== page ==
Topic:   COMBINES INVESTIGATION ACT
Subtopic:   AMENDMENT TO FORBID THE FIXING OF SPECIFIC OR MINIMUM RESALE PRICES
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PC

James MacKerras Macdonnell

Progressive Conservative

Mr. Macdonnell (Greenwood):

I can only hope that some element of caution would prevent me from going as far as the parliamentary assistant went yesterday.

To speak seriously, Mr. Speaker, I think we are entitled to have the chairman of a committee give a much more balanced report-and that is a conservative statement-than we had yesterday. I think I can remember a good many occasions on which chairmen of committees have tried to indicate the various views that prevailed; but really this committee seemed to me to get to the cloak and dagger stuff in the speech of yesterday; and I thought the parliamentary assistant unnecessarily went far out of his way to sneer at the business community.

I have noted one thing he said which I greatly regret, and I take it that that was the kind of thing that some of my colleagues here have objected to in the committee itself.

Topic:   COMBINES INVESTIGATION ACT
Subtopic:   AMENDMENT TO FORBID THE FIXING OF SPECIFIC OR MINIMUM RESALE PRICES
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PC

Donald Methuen Fleming

Progressive Conservative

Mr. Fleming:

Hear, hear.

Topic:   COMBINES INVESTIGATION ACT
Subtopic:   AMENDMENT TO FORBID THE FIXING OF SPECIFIC OR MINIMUM RESALE PRICES
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PC

James MacKerras Macdonnell

Progressive Conservative

Mr. Macdonnell (Greenwood):

I want to read this because, first of all, it contains a sneer; and then, second, it contains a suggestion as to utterly improper conduct on the part of the business community which, so far as I know and so far as my reading of the evidence goes, was not warranted in any way by the evidence which was given. I read from the speech of the chairman yesterday as reported at page 2147 of Hansard:

If the manufacturers get together in a back room-

You see the idea, Mr. Speaker-the back room. The whole thing at once is shrouded in an atmosphere of criticism and suspicion. To my mind that is not the way in which this thing should be considered. I propose to read a report of the British committee on this subject. They had considerable difficulty. They had criticism to make of resale price maintenance, though on the whole they refused to recommend against it. But what struck me about their report was that they were trying to get at the truth. They were giving both sides. I admit that it was a report; it was not a speech in parliament;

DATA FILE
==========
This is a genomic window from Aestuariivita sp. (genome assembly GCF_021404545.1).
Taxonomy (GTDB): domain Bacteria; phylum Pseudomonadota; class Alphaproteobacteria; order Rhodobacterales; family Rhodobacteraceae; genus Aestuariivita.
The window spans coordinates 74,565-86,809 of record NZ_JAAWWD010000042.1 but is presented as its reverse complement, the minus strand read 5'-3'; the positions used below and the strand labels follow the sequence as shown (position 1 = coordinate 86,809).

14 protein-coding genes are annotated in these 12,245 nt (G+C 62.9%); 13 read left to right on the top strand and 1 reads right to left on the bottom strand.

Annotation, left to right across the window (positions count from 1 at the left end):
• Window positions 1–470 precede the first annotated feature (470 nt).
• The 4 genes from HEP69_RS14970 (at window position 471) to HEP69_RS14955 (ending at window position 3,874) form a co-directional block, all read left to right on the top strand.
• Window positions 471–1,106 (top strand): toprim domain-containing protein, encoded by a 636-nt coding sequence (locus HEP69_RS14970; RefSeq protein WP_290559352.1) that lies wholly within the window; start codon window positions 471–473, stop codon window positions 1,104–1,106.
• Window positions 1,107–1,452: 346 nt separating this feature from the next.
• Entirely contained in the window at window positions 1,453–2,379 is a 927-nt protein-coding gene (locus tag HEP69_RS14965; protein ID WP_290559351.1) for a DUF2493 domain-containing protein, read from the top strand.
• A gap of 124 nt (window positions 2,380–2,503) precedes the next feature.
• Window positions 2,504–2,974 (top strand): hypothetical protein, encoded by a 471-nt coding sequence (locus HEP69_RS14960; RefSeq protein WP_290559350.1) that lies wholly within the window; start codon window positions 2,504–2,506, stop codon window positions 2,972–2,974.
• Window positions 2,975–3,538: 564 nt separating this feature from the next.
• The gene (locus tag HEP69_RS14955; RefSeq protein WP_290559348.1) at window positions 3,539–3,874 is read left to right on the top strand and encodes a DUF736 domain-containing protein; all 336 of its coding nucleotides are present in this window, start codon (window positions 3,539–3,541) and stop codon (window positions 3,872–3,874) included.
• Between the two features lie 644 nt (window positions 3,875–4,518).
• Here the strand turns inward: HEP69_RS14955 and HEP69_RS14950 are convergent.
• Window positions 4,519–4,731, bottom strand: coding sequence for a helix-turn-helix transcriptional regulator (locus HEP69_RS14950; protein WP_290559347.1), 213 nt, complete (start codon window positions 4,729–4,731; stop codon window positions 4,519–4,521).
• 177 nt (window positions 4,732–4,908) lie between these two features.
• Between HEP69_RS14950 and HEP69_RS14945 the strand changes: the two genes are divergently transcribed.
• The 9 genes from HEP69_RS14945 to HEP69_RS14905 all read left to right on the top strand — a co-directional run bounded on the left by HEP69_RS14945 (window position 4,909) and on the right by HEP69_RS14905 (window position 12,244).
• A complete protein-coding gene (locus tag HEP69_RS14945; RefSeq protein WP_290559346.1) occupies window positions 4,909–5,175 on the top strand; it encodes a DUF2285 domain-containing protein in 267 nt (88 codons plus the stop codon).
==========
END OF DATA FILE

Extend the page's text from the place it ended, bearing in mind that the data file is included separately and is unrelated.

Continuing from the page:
Combines Investigation Act but I do not think that any speech in parliament by a responsible representative, least of all by a responsible person who has been head of an important committee, should descend to this kind of thing.

Topic:   COMBINES INVESTIGATION ACT
Subtopic:   AMENDMENT TO FORBID THE FIXING OF SPECIFIC OR MINIMUM RESALE PRICES
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PC

Donald Methuen Fleming

Progressive Conservative

Mr. Fleming:

Hear, hear; either in the

house or as chairman of the committee.

Topic:   COMBINES INVESTIGATION ACT
Subtopic:   AMENDMENT TO FORBID THE FIXING OF SPECIFIC OR MINIMUM RESALE PRICES
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PC

James MacKerras Macdonnell

Progressive Conservative

Mr. Macdonnell (Greenwood):

I will read

the quotation from the speech to which I have referred, starting again at the beginning:

If the manufacturers get together in a back room and decide that such a retail price shall be the official price, that is obviously an illegal combine and it would be up to our efficient combines branch to commence proceedings against them. If all the retailers organized together, that would also be a combine.

Because there would be more of them, it would1 be that much easier for our combines branch to find out. But if each manufacturer-

And here is the innuendo, Mr. Speaker.

-tells all his retailers at what price they are to sell, then it is easy for these manufacturers to get together informally ...

I repeat that so far as I know that was not suggested. It was left for the chairman of the committee, in his speech, to add this innuendo gratuitously. To continue:

The effect on the consumer is the same, there is artificial fixing of prices . . . That is really the case against resale price maintenance.

I cannot help wondering if that last sentence is exactly what the chairman intended to say because, if I follow his reasoning correctly, he is saying that resale price maintenance includes this horizontal meeting of manufacturers which he has insinuated is the kind of thing that took place. I put forward that interpretation. If there is any escape from it, let us have it; but that is my understanding of it. I regret that that was said. It seems to me a great pity that it should be said by anyone in this house, but most of all that it should be said by a man who had the honourable position of presiding over this important committee and who heard the evidence.

Then there is another thing that the hon. member did which I think is gravely improper. The chairman was not content to give his own opinion; he was not content to give the opinion of other members of the house-which of course he is entitled to do-but he dragged in the civil servant who was acting as clerk of that committee and quoted him.

Topic:   COMBINES INVESTIGATION ACT
Subtopic:   AMENDMENT TO FORBID THE FIXING OF SPECIFIC OR MINIMUM RESALE PRICES
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December 19, 1951